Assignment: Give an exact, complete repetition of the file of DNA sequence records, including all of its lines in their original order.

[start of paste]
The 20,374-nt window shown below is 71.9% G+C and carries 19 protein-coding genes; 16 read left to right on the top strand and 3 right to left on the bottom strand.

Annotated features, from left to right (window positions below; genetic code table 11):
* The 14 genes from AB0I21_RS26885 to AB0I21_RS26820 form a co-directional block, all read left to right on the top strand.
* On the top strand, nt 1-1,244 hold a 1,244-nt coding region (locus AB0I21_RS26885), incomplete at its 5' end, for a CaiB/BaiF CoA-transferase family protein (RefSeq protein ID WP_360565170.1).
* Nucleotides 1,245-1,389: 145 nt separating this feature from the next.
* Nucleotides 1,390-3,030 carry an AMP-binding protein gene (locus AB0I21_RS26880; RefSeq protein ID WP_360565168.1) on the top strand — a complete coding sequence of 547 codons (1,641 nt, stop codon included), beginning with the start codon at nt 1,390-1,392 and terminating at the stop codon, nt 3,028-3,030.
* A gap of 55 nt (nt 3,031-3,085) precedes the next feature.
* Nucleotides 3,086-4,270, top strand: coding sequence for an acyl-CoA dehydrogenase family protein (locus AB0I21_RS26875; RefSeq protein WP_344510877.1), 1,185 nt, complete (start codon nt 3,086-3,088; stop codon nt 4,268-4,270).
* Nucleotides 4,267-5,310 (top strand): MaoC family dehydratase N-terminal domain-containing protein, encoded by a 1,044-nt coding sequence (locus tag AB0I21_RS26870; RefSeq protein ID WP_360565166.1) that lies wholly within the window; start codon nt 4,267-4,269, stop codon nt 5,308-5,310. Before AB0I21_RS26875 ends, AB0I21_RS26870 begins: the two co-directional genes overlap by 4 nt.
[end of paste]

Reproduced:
The 20,374-nt window shown below is 71.9% G+C and carries 19 protein-coding genes; 16 read left to right on the top strand and 3 right to left on the bottom strand.

Annotated features, from left to right (window positions below; genetic code table 11):
* The 14 genes from AB0I21_RS26885 to AB0I21_RS26820 form a co-directional block, all read left to right on the top strand.
* On the top strand, nt 1-1,244 hold a 1,244-nt coding region (locus AB0I21_RS26885), incomplete at its 5' end, for a CaiB/BaiF CoA-transferase family protein (RefSeq protein ID WP_360565170.1).
* Nucleotides 1,245-1,389: 145 nt separating this feature from the next.
* Nucleotides 1,390-3,030 carry an AMP-binding protein gene (locus AB0I21_RS26880; RefSeq protein ID WP_360565168.1) on the top strand — a complete coding sequence of 547 codons (1,641 nt, stop codon included), beginning with the start codon at nt 1,390-1,392 and terminating at the stop codon, nt 3,028-3,030.
* A gap of 55 nt (nt 3,031-3,085) precedes the next feature.
* Nucleotides 3,086-4,270, top strand: coding sequence for an acyl-CoA dehydrogenase family protein (locus AB0I21_RS26875; RefSeq protein WP_344510877.1), 1,185 nt, complete (start codon nt 3,086-3,088; stop codon nt 4,268-4,270).
* Nucleotides 4,267-5,310 (top strand): MaoC family dehydratase N-terminal domain-containing protein, encoded by a 1,044-nt coding sequence (locus tag AB0I21_RS26870; RefSeq protein ID WP_360565166.1) that lies wholly within the window; start codon nt 4,267-4,269, stop codon nt 5,308-5,310. Before AB0I21_RS26875 ends, AB0I21_RS26870 begins: the two co-directional genes overlap by 4 nt.